The odds of a certain sports outcome can be complicated to understand, especially if you’re not used to comparing them to other events. In most sports, the term “odds” refers to the amount of money you must wager to earn a single unit of Profit (i.e. $10 gets you $1 in Profit). To make the concept a bit clearer, let’s say you’re playing the World Cup — you may have heard of it — and you put $100 on France to win. The initial stake ($100) would create the following odds:
- France 1x
- Germany 2x
- Belgium 3x
- England 4x
- Brazil 5x
- Argentina 6x
- Colombia 7x
- Costa Rica 8x
- Japan 9x
As you can see, by placing a $100 wager on France to win the World Cup, you’re setting up an event with the following odds:
- The chances of France winning 1x is 1/1 (100%.)
- The chances of Germany winning 2x is (1/1 x 1/1) (50%.)
- The chances of Belgium winning 3x is (1/1 x 1/1 x 1/1) (33%.)
- The chances of England winning 4x is (1/1 x 1/1 x 1/1 x 1/1) (25%.)
- The chances of Brazil winning 5x is (1/1 x 1/1 x 1/1 x 1/1 x 1/1) (20%.)
- The chances of Argentina winning 6x is (1/1 x 1/1 x 1/1 x 1/1 x 1/1 x 1/1) (15%.)
- The chances of Colombia winning 7x is (1/1 x 1/1 x 1/1 x 1/1 x 1/1 x 1/1 x 1/1) (12%.)
- The chances of Costa Rica winning 8x is (1/1 x 1/1 x 1/1 x 1/1 x 1/1 x 1/1 x 1/1 x 1/1) (9%.)
- The chances of Japan winning 9x is (1/1 x 1/1 x 1/1 x 1/1 x 1/1 x 1/1 x 1/1 x 1/1) (7%.)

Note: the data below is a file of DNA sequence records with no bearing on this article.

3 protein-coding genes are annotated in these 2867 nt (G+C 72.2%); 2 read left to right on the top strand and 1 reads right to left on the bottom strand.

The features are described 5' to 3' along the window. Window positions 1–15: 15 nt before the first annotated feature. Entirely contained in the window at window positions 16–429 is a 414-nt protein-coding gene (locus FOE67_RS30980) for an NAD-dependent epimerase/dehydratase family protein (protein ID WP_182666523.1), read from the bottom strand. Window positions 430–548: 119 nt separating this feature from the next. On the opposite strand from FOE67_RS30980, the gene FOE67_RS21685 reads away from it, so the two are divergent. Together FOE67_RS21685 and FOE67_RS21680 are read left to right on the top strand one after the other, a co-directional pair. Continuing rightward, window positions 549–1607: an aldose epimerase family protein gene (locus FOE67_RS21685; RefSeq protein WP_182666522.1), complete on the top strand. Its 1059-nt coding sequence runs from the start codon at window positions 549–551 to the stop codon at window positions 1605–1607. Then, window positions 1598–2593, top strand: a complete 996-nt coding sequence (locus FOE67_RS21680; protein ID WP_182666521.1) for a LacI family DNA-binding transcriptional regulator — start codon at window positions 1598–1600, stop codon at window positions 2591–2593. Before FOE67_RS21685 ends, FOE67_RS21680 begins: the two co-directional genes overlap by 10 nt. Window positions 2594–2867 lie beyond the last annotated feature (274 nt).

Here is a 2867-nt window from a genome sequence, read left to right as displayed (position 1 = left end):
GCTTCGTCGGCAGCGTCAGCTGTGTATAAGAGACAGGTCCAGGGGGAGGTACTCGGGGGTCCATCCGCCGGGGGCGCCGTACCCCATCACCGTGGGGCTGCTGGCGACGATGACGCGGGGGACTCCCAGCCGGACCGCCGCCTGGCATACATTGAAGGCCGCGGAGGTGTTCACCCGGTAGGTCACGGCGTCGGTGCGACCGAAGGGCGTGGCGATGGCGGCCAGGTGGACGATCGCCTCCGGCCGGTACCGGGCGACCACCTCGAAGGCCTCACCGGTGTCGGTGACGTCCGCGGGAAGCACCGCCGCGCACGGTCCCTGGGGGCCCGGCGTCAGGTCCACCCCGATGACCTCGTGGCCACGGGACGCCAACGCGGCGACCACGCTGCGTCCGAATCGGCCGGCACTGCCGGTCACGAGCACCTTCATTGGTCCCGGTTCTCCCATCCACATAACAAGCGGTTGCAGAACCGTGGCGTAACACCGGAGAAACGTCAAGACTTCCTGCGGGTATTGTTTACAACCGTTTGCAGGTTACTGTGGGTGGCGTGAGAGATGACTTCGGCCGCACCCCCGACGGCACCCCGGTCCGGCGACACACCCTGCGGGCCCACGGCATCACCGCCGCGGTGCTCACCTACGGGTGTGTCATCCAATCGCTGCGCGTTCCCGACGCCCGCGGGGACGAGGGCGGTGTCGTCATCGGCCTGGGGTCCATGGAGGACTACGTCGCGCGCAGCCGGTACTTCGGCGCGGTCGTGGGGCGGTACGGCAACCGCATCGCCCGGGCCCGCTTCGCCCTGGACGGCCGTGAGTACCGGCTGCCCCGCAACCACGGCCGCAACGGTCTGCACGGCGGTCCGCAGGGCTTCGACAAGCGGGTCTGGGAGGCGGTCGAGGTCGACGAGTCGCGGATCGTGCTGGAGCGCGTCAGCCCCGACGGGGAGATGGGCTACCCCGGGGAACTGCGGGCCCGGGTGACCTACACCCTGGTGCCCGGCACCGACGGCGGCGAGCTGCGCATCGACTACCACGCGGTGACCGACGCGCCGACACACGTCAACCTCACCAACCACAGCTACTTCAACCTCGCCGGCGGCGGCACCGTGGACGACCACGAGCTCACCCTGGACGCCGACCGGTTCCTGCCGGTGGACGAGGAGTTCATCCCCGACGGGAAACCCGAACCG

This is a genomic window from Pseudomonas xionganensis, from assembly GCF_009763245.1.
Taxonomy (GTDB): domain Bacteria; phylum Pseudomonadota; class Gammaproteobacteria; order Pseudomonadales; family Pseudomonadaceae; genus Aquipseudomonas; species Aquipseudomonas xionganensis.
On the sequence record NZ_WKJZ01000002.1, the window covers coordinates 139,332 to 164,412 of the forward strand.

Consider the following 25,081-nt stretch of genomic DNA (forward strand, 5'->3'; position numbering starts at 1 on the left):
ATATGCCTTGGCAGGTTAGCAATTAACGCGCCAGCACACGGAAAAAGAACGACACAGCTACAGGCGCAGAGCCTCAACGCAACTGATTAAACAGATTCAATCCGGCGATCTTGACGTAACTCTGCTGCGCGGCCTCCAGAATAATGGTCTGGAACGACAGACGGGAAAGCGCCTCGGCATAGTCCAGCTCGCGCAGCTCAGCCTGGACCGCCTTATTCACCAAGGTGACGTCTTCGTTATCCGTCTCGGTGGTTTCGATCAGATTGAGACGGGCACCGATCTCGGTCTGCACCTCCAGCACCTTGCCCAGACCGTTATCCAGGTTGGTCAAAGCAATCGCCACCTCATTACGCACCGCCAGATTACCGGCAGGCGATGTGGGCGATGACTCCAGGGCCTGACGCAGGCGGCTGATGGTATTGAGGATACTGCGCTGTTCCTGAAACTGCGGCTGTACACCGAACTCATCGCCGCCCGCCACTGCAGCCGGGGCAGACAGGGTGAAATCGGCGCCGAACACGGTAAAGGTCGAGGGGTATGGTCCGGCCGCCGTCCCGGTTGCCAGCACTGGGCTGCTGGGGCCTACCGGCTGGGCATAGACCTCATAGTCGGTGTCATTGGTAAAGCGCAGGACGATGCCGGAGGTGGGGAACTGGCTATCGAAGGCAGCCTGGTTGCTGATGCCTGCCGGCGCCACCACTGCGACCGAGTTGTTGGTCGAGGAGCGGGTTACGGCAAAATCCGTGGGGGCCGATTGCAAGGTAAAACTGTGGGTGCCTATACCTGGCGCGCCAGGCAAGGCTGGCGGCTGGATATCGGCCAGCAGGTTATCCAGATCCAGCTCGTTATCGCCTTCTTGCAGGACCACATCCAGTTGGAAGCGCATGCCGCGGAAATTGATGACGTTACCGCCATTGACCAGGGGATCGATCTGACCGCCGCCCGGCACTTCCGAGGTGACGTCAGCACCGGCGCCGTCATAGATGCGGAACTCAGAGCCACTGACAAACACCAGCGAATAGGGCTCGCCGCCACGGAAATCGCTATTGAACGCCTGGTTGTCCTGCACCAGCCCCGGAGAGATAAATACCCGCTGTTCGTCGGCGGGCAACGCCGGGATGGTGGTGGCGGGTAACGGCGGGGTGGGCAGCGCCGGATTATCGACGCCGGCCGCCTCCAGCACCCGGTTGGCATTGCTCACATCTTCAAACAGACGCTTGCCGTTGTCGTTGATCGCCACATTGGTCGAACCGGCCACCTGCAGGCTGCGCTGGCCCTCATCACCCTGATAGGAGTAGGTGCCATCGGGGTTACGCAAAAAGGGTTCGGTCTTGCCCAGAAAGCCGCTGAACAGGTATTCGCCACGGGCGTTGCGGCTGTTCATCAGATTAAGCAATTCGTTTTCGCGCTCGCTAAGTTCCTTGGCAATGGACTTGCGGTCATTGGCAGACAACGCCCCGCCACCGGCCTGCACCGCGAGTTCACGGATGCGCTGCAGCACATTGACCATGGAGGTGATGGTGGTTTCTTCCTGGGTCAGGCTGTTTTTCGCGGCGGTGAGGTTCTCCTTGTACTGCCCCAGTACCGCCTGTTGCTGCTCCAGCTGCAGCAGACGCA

In this example, the chances of any of the nine teams winning are all equal. You don’t need to look at the odds of each game to know the outcome of the World Cup — it’s simply a matter of which team you think will come out on top. Other sports, like American football, consider a touchdown to be the equivalent of a win, so you wouldn’t need to set up any wagers for that game. You would simply need to know the odds of each touchdown against the opposing team.
As you may have guessed, there are several different ways to phrase “odds.” The most basic form is “against,” as in “Argentina vs. Belgium.” That’s shorthand for “the odds of Argentina winning are (1/1) and the odds of Belgium winning are (1/1).”
Another widely used form is “for,” as in “France for World Cup victory.” That creates the following odds:
- France 1x
- World Cup victory 2x
As before, the chances of France winning are equal to the chances of World Cup victory. Remember, in the shorthand format, “for” means the event is for the winnings of that game. So in this case, if France wins, you would win $2. Other forms of odds, like “to,” are used when there’s a specific dollar amount on the line. So you might put a $100 wager on France to win the World Cup, but there’s a cap on how much you can win. In that case, you’d use the “to” option, as in “France to win the World Cup,” which sets up the following odds:
- France 1x
- World Cup victory to 100x
Again, in this case, France has the same odds of winning the World Cup as the next closest team. It would be like if you were playing a game of craps and you rolled 18. You would win $18, no matter what team you were playing against.